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Battle Scenarios

Battle of the Forth (560 AD)

By Tim Donovan

The Irish of Dal Riada had long been settling the numerous islands and headlands of western Scotland but became formidable around 500 AD when their King Fergus, under considerable pressure from his Ui' Neill enemies, quit Ireland and based his kingdom at Dunadd on the Kintyre peninsula. The Kingdom grew slowly at first but eventually evolved into a powerful military monarchy that may have been invited and allied to the British of the Clyde as foederati against the mighty Pictish Kingdom.

The first of the conquering Kings, Gabran, began in 540, a twenty year campaign against the Picts that saw his Irish armies overrun the southern Picts and establish colonies throughout their territory. It was a fortuitous time to attack as the Christian Southern Picts were locked in a deadly civil war with their pagan brothers to the North. Finally in 554 they began to regain their strength by observing a long neglected tradition of declaring a foreigner as their King.

Bridei was the son of Maelgwn, King of the North Welsh, the most powerful king in Briton at this time. While Bridei's older brother Rhun inherited the Welsh kingship the Northern Picts, tracing matrilineal inheritance through Bridei's Pictish grandmother, invited him to their throne. Initially their was opposition but in 556 his brother Rhun marched north with a massive Welsh host and all rivals and opposition to Bridei disappeared. Thus strengthened, in 560, he attacked and decisively defeated the Dal Riada Scots killing Gabran.

This scenario takes place at anytime during these turbulent years. A hillfort Broch or Dun is practically a necessity to battles between the Scots and Picts with the attacking army either one of Gabran's conquering armies or later part of the Pictish counter-attack of Bridei.

The Standard Scenario

The Armies: Scots-Irish (#61) vs. Pictish (#67).

Terrain: Standard DBA terrain rules or the proposed rules for DBA 2000. The defender should place compulsory terrain of 2 hills, 1 wood, 1 swamp or rough ground , and then 0-3 additional terrain pieces of hill, woods, swamp or rough ground.

Deployment: After the defender places the compulsory and optional terrain the attacker chooses the edge to invade from . The defender now deploys the hillfort and 6 elements. The attacker then deploys 6 elements. The defender finishes their deployment followed by the attacker. Dice for the initiative, high score has option of moving first or second.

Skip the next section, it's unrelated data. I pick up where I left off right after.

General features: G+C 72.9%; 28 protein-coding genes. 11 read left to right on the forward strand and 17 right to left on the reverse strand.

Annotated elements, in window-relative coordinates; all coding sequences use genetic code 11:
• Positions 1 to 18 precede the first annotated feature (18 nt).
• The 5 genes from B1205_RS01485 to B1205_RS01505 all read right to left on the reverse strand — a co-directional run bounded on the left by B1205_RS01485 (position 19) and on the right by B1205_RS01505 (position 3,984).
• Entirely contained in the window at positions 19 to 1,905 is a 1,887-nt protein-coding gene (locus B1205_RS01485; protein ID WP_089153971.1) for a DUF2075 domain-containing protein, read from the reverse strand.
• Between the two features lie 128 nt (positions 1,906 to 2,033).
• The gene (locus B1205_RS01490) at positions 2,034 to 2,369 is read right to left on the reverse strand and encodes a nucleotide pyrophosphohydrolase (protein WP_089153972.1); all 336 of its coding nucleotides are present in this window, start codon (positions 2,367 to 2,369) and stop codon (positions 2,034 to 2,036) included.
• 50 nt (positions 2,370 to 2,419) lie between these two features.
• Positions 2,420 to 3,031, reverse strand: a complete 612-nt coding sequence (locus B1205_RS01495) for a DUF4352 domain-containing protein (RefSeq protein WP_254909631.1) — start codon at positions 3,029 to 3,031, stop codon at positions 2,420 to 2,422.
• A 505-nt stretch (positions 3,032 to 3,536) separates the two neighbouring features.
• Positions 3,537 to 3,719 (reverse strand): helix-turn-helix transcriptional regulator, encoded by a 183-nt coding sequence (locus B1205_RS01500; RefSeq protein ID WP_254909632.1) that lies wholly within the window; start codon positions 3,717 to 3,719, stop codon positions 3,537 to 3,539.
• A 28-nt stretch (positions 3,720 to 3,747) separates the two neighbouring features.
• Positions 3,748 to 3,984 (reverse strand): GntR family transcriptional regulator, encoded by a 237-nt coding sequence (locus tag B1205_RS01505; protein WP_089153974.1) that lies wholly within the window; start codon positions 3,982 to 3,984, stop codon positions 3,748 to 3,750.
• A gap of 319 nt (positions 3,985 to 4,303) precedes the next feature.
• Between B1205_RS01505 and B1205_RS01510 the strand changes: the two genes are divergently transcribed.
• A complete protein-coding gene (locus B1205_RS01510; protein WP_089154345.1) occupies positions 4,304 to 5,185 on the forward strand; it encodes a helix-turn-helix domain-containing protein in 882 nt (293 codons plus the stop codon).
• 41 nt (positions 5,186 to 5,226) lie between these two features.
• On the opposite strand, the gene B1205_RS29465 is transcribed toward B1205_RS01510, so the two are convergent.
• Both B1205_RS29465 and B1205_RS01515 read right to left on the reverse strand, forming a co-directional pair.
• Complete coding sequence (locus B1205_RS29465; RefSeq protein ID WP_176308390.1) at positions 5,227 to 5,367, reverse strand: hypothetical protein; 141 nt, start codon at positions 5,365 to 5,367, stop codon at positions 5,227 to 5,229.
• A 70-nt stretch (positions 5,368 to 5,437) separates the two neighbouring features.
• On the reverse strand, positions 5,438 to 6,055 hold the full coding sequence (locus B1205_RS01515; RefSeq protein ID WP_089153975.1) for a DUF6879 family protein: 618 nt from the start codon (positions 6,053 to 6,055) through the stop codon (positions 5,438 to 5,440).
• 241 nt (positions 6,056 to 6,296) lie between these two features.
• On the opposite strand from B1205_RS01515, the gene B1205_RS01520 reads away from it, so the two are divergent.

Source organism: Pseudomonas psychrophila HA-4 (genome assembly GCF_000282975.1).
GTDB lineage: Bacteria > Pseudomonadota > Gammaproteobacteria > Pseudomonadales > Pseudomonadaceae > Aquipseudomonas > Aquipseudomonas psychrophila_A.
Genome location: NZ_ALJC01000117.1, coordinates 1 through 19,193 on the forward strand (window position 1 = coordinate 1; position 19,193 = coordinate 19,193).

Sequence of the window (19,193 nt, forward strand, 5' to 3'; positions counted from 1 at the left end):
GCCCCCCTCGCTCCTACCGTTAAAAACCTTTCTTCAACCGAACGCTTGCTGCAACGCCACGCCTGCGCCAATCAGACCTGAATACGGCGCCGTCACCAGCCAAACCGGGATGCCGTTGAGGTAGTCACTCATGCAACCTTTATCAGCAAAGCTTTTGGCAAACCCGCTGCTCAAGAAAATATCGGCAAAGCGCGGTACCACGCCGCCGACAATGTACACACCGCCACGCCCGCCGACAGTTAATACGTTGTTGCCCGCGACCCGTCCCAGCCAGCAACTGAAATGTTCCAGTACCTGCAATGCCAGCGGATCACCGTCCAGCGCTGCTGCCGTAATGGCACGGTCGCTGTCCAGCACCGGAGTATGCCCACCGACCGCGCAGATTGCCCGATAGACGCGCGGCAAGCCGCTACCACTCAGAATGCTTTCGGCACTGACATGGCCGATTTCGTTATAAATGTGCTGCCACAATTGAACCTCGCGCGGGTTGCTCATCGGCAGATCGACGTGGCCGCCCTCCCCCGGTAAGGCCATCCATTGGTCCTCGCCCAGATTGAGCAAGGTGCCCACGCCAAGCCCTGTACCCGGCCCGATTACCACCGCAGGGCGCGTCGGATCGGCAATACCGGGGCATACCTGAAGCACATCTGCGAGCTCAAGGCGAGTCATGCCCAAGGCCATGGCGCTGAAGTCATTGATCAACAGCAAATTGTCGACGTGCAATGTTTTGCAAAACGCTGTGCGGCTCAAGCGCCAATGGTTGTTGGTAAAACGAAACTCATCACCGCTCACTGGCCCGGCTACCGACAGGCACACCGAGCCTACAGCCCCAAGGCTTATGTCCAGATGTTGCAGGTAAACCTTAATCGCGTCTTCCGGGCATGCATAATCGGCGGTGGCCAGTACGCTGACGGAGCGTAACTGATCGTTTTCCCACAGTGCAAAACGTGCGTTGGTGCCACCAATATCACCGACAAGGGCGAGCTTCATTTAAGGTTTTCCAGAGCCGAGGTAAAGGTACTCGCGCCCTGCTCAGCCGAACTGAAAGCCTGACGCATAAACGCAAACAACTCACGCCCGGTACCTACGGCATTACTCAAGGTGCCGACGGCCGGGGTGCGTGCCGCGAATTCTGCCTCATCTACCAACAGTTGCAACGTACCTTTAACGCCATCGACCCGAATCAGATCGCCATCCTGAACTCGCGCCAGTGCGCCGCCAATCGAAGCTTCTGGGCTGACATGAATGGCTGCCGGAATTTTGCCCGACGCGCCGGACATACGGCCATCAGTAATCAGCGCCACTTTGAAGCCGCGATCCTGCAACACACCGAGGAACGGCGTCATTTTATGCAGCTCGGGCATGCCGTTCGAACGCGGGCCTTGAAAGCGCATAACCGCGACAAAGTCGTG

Special Rules: The Hillfort is +3 garrisoned by camp followers. The attacker need not deploy a camp.

Rules and Victory: Standard.

The Expanded Scenario

I have always preferred Big Battle DBA as it allows for a more appropriate representation and balance of the armies. My expanded scenarios utilize either double or triple size DBA armies or most commonly 100 points of troops as per DBM. They are played on a larger battleboard of at least 2 x 4 for 15mm or 4 x 6 for 25mm.

The Armies:

  • Scots-Irish: 6 LCh or WB, 12 Wb or Ax, 6 Ps

  • Picts: 4 Cv or LCh, 4 Lh, 12 Wb or Ax, 4 Ps

Additional Forces: Players secretly roll 1D6 (save under a cup or such) and add these additional troops to their army:

1 2 Ax or Wb or Ps, must deploy at start
2 2 Ax or Wb + 1 Ps, may deploy at start, in ambush or flank march .
3 Any 3 elements from the list may deploy at start, in ambush or flank march.
4-6 Any 4 elements from the list, may deploy at start, in ambush or flank march.

Terrain Notes: The defender should place compulsory terrain of 3 hills, 2 woods, 1 swamp or rough ground , and then 0-3 additional terrain pieces of hill, woods, swamp or rough ground.

Deployment: After the defender places the compulsory and optional terrain the attacker chooses the edge to invade from . The defender now deploys the hillfort and 12 elements. The attacker then deploys 12 elements. The defender finishes their deployment and records any ambushes. Now the attacker deploys his remaining elements and records any flank marches. Dice for the initiative, high score has option of moving first or second.